Ask a Notre Dame columnist

Notre Dame running back C.J. Prosise was a wide receiver as a sophomore and junior before moving to running back in the spring. With the team's top two backs out, he is now the starter. (GETTY IMAGES)

Notre Dame running back C.J. Prosise was a wide receiver as a sophomore and junior before moving to running back in the spring. With the team’s top two backs out, he is now the starter. (GETTY IMAGES)

My thanks to Al Lesar, columnist for the South Bend (Ind.) Tribune, for answering a few questions about the team he covers. You can read his stuff here.

Q: What’s your sense of how DeShone Kizer will be used?

A: Stepping in at quarterback for the injured Malik Zaire could be a daunting task, but the Irish offensive system will try to make the transition easy for the redshirt freshman. Heck, in June, he was No. 3 on the depth chart. Everett Golson was a graduate transfer to Florida State, and now Zaire is done.

At 6-foot-4 and 230 pounds, Kizer is a power guy. Strong arm. His comfort zone is throwing to receiver Will Fuller, who caught the game-winner against Virginia last week. Look for him to be a popular target Saturday. Kizer will run, but likely not outside the tackles. He’s a power runner, who doesn’t have Zaire’s speed. He bulled his way up the middle for a first down on fourth-and-two on that game-winning drive. Takes some confidence to do that.

Q: ACC teams that play Tech annually typically don’t stray too far from their defensive game plan. Do you suspect Brian VanGorder will do likewise, or has the investment of time/energy in defending the spread option given coaches the ability to try something different?

A: Notre Dame has been studying the way it defends the triple-option all summer. Bob Elliott, a former secondary coach who is now a consultant, spent the entire summer researching different ways to defend it, comparing it to Notre Dame’s normal approach. The media was allowed into five preseason practices. Each one of those had at least a few periods (five minutes per period) devoted to defending the option.  The Irish have made a concerted effort to be ready for what the Yellow Jackets will bring.

Q: How would you evaluate Brian Kelly’s strengths and weaknesses as a coach?

A: Consider Kelly’s background to understand his strength. He has had success at Grand Valley State (NCAA Division II) and Central Michigan (MAC). You don’t get blue-chippers at those places. That’s why player development is the most obvious asset he has. If the four- and five-star athletes Notre Dame can land are coachable, their development can be enhanced.

Probably his biggest weakness is that he’s stubborn — but he’s getting better. I think back to the Tulsa loss early in his ND career. All they needed was a short field goal to win the game, but he decided on fourth down he’d go for a TD to win the game. It didn’t work.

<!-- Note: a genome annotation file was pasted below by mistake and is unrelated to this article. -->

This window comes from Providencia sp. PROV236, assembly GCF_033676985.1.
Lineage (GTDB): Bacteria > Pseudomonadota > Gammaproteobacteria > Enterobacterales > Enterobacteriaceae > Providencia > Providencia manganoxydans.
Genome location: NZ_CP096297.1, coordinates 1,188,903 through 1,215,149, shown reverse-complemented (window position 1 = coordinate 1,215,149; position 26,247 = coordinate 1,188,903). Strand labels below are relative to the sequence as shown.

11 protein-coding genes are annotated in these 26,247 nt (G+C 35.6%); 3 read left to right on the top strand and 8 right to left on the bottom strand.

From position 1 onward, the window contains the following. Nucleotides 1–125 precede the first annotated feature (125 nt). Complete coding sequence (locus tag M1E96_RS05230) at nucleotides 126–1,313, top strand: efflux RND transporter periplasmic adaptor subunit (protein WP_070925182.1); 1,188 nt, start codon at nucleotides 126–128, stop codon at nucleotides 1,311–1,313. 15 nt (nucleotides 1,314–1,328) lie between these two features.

Late last season, when kicker Kyle Brindza was struggling, he replaced the holder (Hunter Smith), who was close to Brindza (there had been a couple holder malfunctions). Brindza was angry and he continued to struggle. When everyone around the program felt Golson needed to be replaced (he was responsible for 22 turnovers), Kelly stuck with him until he was so awful against Southern Cal it forced Kelly’s hand.

Notre Dame coach Brian Kelly has previously at Grand Valley State, Central Michigan and Cincinnati before being hired at Notre Dame before the 2010 season. (GETTY IMAGES)

Notre Dame coach Brian Kelly has previously at Grand Valley State, Central Michigan and Cincinnati before being hired at Notre Dame before the 2010 season. (GETTY IMAGES)

Q: Along the same lines, where is Notre Dame strongest and most vulnerable?

A: Notre Dame’s offensive line doesn’t have any holes (it was weak at right guard last season). It has given up three sacks in two games, while rushing for 233.5 yards against Texas and Virginia. That should give Kizer some added confidence. Last week’s escape from Virginia exposed problems in the Irish secondary. Corners KeiVarae Russell and Cole Luke, and safeties Max Redfield and Elijah Shumate, all are experienced and were expected to be a positive area of the defense. Virginia quarterback Matt Johns (26 of 38, 289 yards, 2 TDs) is hardly Justin Thomas, in terms of talent. The secondary will have quite a challenge Saturday.

Q: For Tech fans going to the game, where are some places on campus they might want to visit, and what are some eating/drinking recommendations before and after the game?

A: My No. 1 recommendation to visit is The Grotto. It’s just west of the Golden Dome, probably the most beautiful place on campus (light a candle for the Yellow Jackets; as Lou Holtz says, “God doesn’t mind, but his Mother might.”). Take a leisurely stroll around the lake across the street from The Grotto. After the game, immediately south of campus is an area called Eddy Street Commons, where fans can celebrate or drown their sorrows. Come early to the game, even if it’s raining, the pre-game experience is special.


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